Identification of heat source distribution in vibrothermography

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Vaddi, Jyani S.
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AIP Publishing LLC
Holland, Stephen
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Aerospace Engineering

The Department of Aerospace Engineering seeks to instruct the design, analysis, testing, and operation of vehicles which operate in air, water, or space, including studies of aerodynamics, structure mechanics, propulsion, and the like.

The Department of Aerospace Engineering was organized as the Department of Aeronautical Engineering in 1942. Its name was changed to the Department of Aerospace Engineering in 1961. In 1990, the department absorbed the Department of Engineering Science and Mechanics and became the Department of Aerospace Engineering and Engineering Mechanics. In 2003 the name was changed back to the Department of Aerospace Engineering.

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  • Department of Aerospace Engineering and Engineering Mechanics (1990-2003)

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Center for Nondestructive Evaluation

The Center for Nondestructive Evaluation at Iowa State has been involved in the use of nondestructive evaluation testing (NDT) technologies to: assess the integrity of a substance, material or structure; assess the criticality of any flaws, and to predict the object’s remaining serviceability. NDT technologies used include ultrasonics and acoustic emissions, electromagnetic technologies, computer tomography, thermal imaging, and others.

In October of 1985 the CNDE was approved by the State Board of Regents after it had received a grant from the National Science Foundation (NSF) as an Industry/University Cooperative Research Center.

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Vibrothermography is a nondestructive evaluation method for finding cracks in materials using vibration induced heat generation. The specimen is subjected to high energy resonant vibrations and the heat generated at the crack is imaged with an infrared camera. Because of the uneven crack face morphology and closure stresses, the heat generation is not uniform across the crack length. Additionally, thermal diffusion in solids blurs the image and makes the heat source identification even harder. Therefore, the quantification of crack heating in vibrothermography is highly subjective. Some researchers define it as a measure of temperature rise, some use the infrared camera reading in arbitrary units to define it and some use the total power dissipated at the crack. In this paper, we propose an algorithm that hypothesizes the crack as a series of arbitarily located line sources and estimates the locations and intensities of each of these sources. We calculate the radius and amplitude at every point in the heated region using a curve fitting procedure and feed this as the input to our algorithm, which then estimates the source locations and intensities. The algorithm uses non-linear least squares optimization to minimize the mean square error between estimated and measured temperature distribution. The resulting source distribution can be used to estimate the thermal power dissipated in heating the crack.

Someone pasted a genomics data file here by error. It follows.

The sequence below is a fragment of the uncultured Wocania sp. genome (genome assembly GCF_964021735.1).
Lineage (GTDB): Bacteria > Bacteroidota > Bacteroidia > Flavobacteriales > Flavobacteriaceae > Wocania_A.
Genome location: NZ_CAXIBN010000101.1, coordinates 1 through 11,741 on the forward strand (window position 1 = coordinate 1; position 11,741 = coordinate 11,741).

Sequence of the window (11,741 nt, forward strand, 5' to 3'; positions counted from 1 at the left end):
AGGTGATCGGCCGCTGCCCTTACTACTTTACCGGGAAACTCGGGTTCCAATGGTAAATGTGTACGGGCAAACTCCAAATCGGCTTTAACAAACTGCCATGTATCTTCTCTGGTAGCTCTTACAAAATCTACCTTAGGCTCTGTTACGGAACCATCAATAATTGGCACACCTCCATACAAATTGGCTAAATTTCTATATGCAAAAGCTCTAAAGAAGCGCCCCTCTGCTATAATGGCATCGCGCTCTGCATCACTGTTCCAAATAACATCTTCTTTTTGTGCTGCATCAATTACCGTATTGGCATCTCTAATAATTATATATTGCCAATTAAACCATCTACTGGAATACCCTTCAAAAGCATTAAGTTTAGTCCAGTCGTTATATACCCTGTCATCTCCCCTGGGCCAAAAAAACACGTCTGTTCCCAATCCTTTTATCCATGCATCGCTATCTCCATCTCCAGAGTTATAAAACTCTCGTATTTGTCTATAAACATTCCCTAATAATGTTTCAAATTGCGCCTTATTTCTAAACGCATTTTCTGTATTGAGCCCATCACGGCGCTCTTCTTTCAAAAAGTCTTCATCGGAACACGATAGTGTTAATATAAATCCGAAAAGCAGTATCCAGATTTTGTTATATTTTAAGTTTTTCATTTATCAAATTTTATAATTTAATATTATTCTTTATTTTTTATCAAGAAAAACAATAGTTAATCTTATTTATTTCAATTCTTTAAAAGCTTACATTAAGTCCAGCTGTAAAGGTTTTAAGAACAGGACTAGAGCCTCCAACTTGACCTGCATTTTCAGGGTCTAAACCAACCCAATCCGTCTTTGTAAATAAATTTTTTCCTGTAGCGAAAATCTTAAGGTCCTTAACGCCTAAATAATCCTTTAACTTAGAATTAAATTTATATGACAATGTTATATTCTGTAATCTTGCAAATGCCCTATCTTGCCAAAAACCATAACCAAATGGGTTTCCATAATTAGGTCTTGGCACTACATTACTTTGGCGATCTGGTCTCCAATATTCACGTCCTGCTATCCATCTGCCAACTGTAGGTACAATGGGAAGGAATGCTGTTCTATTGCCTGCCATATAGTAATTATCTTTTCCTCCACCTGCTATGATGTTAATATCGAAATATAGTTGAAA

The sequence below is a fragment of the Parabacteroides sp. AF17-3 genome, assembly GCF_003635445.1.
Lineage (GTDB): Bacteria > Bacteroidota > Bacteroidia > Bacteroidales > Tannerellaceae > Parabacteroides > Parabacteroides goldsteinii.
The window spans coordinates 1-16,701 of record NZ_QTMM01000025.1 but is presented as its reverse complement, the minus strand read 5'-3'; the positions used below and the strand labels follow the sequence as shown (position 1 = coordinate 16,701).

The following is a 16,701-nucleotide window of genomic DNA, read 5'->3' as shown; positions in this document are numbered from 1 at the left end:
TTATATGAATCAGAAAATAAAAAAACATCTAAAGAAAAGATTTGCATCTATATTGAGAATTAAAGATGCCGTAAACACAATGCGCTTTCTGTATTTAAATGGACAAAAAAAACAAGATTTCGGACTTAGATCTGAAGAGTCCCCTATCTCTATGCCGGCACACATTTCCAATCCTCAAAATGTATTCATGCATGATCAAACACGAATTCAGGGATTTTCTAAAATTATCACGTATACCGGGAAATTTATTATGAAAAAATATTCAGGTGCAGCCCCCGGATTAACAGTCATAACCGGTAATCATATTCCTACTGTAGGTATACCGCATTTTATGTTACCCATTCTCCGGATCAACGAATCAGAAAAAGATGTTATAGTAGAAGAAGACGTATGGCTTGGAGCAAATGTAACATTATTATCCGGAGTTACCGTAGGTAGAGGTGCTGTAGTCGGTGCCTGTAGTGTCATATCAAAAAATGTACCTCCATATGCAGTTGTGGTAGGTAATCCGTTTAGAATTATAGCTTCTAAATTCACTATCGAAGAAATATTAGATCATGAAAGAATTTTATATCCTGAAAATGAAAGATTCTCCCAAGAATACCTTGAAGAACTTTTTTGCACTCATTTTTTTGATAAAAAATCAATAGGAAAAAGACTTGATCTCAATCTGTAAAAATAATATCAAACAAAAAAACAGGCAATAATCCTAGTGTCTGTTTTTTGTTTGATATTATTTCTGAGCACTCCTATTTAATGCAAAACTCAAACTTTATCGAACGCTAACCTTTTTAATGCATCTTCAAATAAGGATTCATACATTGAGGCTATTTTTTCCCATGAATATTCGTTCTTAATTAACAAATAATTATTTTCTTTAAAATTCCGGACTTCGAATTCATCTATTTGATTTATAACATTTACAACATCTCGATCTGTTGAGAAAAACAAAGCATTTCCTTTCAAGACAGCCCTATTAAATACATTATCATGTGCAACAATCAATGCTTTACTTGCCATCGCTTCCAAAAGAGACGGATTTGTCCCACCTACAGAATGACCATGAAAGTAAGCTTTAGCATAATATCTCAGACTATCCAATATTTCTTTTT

This proceeding may be downloaded for personal use only. Any other use requires prior permission of the author and AIP Publishing. This proceeding appeared in Vaddi, Jyani S., and Stephen D. Holland. "Identification of heat source distribution in vibrothermography." In AIP Conference Proceedings, vol. 1581, no. 1, pp. 1639-1643. American Institute of Physics, 2014, and may be found at DOI: 10.1063/1.4865020. Copyright 2014 AIP Publishing LLC. Posted with permission.
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